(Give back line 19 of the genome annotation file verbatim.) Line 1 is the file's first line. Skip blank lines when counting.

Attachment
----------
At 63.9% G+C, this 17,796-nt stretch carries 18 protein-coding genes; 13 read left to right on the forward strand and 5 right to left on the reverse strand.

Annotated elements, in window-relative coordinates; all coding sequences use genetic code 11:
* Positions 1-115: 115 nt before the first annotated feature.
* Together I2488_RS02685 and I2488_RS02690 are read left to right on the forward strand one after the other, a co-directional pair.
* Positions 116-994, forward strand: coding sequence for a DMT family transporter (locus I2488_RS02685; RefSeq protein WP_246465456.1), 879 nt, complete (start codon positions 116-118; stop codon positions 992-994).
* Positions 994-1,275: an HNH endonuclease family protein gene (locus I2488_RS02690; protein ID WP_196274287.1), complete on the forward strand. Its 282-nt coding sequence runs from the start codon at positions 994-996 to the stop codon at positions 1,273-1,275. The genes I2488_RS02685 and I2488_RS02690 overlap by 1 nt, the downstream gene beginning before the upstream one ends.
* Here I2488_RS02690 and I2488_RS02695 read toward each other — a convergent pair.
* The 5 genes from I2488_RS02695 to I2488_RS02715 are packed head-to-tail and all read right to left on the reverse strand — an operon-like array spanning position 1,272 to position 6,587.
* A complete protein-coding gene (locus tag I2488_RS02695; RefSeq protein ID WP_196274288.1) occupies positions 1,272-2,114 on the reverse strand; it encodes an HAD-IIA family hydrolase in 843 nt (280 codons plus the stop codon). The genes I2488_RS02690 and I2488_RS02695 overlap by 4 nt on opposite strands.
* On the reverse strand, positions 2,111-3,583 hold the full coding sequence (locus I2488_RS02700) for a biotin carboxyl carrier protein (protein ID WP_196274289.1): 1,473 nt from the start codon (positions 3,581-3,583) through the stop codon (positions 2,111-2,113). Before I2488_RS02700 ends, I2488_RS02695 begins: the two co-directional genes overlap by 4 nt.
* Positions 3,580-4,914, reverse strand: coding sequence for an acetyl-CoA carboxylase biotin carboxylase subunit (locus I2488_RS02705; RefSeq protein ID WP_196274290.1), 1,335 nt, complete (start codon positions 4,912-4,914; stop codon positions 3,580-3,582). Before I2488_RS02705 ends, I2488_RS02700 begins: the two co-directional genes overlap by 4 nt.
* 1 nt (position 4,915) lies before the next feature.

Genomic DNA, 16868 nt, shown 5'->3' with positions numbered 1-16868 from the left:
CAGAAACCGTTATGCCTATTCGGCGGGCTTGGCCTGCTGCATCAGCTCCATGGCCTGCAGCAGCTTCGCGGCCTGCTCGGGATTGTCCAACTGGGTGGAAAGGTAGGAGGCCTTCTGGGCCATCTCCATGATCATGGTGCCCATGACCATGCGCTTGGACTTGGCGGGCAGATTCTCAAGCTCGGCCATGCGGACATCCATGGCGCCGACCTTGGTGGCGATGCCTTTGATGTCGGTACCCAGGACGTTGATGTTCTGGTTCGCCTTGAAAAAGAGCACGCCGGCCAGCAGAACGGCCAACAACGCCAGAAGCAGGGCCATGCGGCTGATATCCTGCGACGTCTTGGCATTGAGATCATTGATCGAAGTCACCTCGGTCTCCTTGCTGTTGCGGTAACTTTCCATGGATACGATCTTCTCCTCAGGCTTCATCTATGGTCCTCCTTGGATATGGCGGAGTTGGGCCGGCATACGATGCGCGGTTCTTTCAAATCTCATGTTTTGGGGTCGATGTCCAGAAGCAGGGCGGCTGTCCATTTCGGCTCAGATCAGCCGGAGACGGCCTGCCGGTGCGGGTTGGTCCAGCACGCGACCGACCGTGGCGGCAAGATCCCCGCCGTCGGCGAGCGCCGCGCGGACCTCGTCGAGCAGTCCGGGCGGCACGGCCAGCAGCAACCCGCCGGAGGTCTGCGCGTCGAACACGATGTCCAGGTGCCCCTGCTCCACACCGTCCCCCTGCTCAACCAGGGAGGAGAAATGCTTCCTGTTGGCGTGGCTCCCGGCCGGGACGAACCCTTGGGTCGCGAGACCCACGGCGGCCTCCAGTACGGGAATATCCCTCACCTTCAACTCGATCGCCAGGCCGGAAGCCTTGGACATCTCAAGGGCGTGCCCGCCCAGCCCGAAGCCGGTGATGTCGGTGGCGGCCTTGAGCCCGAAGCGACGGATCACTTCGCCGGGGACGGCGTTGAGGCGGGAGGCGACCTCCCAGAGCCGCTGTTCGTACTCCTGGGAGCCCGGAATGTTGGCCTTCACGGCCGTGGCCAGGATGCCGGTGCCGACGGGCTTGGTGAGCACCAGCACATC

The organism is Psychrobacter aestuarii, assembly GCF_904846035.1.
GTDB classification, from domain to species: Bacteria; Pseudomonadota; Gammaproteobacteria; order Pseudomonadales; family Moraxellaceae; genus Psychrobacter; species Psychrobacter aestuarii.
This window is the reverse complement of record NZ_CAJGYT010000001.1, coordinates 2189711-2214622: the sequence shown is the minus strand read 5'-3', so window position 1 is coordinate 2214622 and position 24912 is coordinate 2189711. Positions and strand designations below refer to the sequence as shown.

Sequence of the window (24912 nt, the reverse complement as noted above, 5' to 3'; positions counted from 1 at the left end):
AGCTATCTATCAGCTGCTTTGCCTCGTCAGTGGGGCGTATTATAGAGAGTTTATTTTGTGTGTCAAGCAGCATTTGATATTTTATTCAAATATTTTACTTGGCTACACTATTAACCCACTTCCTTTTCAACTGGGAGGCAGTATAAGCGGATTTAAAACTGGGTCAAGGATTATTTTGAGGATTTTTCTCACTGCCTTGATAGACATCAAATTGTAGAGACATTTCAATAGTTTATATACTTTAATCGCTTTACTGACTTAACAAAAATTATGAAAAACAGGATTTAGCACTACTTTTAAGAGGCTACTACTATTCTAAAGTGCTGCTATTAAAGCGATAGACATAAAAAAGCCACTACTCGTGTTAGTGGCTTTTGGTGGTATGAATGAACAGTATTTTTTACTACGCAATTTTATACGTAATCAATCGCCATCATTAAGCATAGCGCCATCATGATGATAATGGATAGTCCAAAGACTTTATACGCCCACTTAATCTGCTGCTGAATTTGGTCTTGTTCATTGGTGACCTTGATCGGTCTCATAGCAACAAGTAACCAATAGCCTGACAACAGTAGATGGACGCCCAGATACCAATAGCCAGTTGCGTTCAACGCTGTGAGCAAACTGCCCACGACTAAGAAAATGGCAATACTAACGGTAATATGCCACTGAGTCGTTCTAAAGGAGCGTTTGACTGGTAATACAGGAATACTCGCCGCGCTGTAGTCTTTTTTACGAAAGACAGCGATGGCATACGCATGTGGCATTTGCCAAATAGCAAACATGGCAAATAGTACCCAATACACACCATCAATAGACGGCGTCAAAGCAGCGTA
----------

AGCTATCTATCAGCTGCTTTGCCTCGTCAGTGGGGCGTATTATAGAGAGTTTATTTTGTGTGTCAAGCAGCATTTGATATTTTATTCAAATATTTTACTTGGCTACACTATTAACCCACTTCCTTTTCAACTGGGAGGCAGTATAAGCGGATTTAAAACTGGGTCAAGGATTATTTTGAGGATTTTTCTCACTGCCTTGATAGACATCAAATTGTAGAGACATTTCAATAGTTTATATACTTTAATCGCTTTACTGACTTAACAAAAATTATGAAAAACAGGATTTAGCACTACTTTTAAGAGGCTACTACTATTCTAAAGTGCTGCTATTAAAGCGATAGACATAAAAAAGCCACTACTCGTGTTAGTGGCTTTTGGTGGTATGAATGAACAGTATTTTTTACTACGCAATTTTATACGTAATCAATCGCCATCATTAAGCATAGCGCCATCATGATGATAATGGATAGTCCAAAGACTTTATACGCCCACTTAATCTGCTGCTGAATTTGGTCTTGTTCATTGGTGACCTTGATCGGTCTCATAGCAACAAGTAACCAATAGCCTGACAACAGTAGATGGACGCCCAGATACCAATAGCCAGTTGCGTTCAACGCTGTGAGCAAACTGCCCACGACTAAGAAAATGGCAATACTAACGGTAATATGCCACTGAGTCGTTCTAAAGGAGCGTTTGACTGGTAATACAGGAATACTCGCCGCGCTGTAGTCTTTTTTACGAAAGACAGCGATGGCATACGCATGTGGCATTTGCCAAATAGCAAACATGGCAAATAGTACCCAATACACACCATCAATAGACGGCGTCAAAGCAGCGTA